Luckily, Lea, Michelle, and I arrived at Ginkakuji just before it started raining, and the rain that fell while we were there was ‘atmospheric.’ In fact, we were in for a lot of ‘atmosphere’ during our day in Kyoto, but it didn’t really matter because Kyoto is one of those cities that’s just as beautiful in the rain as it is in any other weather.

Ginkakuji, which is officially called Jishoji, is often referred to as the “Silver Pavilion” in English. It’s the sister site of Kinkakuji and was built by Yoshimitsu’s son, Yoshimasa, in homage to his father. Yoshimasa originally intended to coat the outside of the temple in silver, just as Kinkakuji is coated in gold, but the financial constraints of the Onin War, which his bad decisions are credited with starting, made this an impossibility. The temple became a mountain retreat for Yoshimasa who, as I understand it, didn’t do much as a Shogun, but contributed greatly to Japanese culture. While the Onin War raged outside, Yoshimasa retreated inside the walls of Ginkakuji where he was a patron of the arts. Large parts of the actual city of Kyoto were destroyed during the ten years of the Onin War, but at Ginkakuji the arts of the tea ceremony, Noh, sumi-e painting, and ikebana reached new heights during the period of Higashiyama culture.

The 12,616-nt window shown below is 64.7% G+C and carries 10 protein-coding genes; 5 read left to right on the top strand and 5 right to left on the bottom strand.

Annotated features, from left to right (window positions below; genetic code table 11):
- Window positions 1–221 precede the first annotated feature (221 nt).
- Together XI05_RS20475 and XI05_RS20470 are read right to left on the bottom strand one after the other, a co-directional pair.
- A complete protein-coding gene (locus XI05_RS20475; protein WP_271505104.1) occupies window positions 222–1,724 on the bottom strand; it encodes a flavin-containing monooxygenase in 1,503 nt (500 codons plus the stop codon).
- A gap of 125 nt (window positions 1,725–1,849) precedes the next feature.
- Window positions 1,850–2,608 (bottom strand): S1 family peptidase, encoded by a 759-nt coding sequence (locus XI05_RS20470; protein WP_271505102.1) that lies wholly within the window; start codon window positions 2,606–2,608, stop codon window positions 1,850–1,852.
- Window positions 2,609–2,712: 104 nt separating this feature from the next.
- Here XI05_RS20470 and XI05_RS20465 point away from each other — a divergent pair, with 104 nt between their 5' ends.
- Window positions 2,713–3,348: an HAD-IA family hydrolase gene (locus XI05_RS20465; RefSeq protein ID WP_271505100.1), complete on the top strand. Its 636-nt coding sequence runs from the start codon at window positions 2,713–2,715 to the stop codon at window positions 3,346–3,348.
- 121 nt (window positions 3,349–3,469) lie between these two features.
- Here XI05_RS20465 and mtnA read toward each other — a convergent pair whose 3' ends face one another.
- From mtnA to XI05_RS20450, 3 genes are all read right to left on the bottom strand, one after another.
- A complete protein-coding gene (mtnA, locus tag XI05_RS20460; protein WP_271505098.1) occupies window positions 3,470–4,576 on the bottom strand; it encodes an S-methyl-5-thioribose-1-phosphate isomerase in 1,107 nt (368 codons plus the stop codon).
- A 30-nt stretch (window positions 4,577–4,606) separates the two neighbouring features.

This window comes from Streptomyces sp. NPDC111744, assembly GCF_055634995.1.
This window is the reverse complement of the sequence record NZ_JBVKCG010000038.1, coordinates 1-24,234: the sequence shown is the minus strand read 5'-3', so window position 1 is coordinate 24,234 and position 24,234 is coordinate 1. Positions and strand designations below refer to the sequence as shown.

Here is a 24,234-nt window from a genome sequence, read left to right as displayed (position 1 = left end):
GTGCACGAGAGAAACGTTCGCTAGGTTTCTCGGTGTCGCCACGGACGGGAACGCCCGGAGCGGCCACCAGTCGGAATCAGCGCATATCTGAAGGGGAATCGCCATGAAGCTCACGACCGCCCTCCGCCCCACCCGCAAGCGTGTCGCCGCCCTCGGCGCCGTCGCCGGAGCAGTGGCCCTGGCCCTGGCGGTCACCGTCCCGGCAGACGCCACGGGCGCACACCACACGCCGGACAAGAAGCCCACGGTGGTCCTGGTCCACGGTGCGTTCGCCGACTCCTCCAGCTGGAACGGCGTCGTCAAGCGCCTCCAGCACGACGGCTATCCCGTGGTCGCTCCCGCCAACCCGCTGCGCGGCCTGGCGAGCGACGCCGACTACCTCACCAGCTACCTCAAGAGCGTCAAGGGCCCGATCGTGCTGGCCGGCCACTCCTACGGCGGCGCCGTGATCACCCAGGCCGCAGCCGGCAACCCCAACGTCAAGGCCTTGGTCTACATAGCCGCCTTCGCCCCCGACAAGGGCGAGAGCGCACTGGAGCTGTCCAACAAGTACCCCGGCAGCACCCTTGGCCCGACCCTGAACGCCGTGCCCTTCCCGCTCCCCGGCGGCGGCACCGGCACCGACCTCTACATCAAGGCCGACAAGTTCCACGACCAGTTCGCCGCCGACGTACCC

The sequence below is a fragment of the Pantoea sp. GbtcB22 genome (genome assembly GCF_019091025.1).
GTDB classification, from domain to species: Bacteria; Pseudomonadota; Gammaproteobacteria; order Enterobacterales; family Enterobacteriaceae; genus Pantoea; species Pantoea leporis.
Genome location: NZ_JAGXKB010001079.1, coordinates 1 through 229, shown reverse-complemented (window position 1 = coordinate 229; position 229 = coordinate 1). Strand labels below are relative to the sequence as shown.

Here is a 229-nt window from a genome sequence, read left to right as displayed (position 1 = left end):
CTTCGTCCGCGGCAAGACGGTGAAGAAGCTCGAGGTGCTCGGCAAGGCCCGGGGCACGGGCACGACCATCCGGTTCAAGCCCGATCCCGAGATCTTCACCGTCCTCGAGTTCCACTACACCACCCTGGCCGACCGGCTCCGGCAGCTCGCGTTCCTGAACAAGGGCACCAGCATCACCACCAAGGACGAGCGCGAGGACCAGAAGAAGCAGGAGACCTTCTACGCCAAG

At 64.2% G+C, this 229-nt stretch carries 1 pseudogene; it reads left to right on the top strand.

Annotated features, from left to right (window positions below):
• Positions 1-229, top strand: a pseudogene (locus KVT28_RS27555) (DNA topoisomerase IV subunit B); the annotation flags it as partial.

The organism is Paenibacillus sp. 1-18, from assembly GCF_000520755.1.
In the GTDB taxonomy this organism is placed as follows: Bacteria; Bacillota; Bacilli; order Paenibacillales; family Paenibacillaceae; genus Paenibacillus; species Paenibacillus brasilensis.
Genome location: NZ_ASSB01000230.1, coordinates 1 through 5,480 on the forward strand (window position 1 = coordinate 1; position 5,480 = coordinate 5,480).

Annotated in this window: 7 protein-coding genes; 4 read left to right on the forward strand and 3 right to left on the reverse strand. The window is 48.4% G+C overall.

This is the Kougetsudai mound of Ginkakuji’s famous sand garden. It represents Mt. Fuji and is supposed to be most beautiful in the moonlight.

Here’s as much of the Ginsyadan as I could fit into the photograph — even with a relatively wide-angle 28mm lens. The Ginsyadan represents the sea, and the arc of its furthest arm reaches out toward the Kougetsudai.

Reflections on the waters of Ginkakuji’s pond.

I guess this puts the ‘silver’ in ‘Silver Pavilion.’

Ginkakuji’s garden, which is often considered one of the most beautiful in Japan, climbs up on the mountainside behind the temple complex. Much of this garden’s effect is achieved via the suprising miniature landscapes formed by moss and stone that can be found everywhere along the walking path. There are probably at least a dozen different kinds of moss at Ginkakuji.

Almost the entire garden area at Ginkakuji is covered with moss, which is meticulously raked to keep it aerated, and free from dead leaves and debries.

A final view of Ginkakuji. It was at this point that the rain really started to come down.


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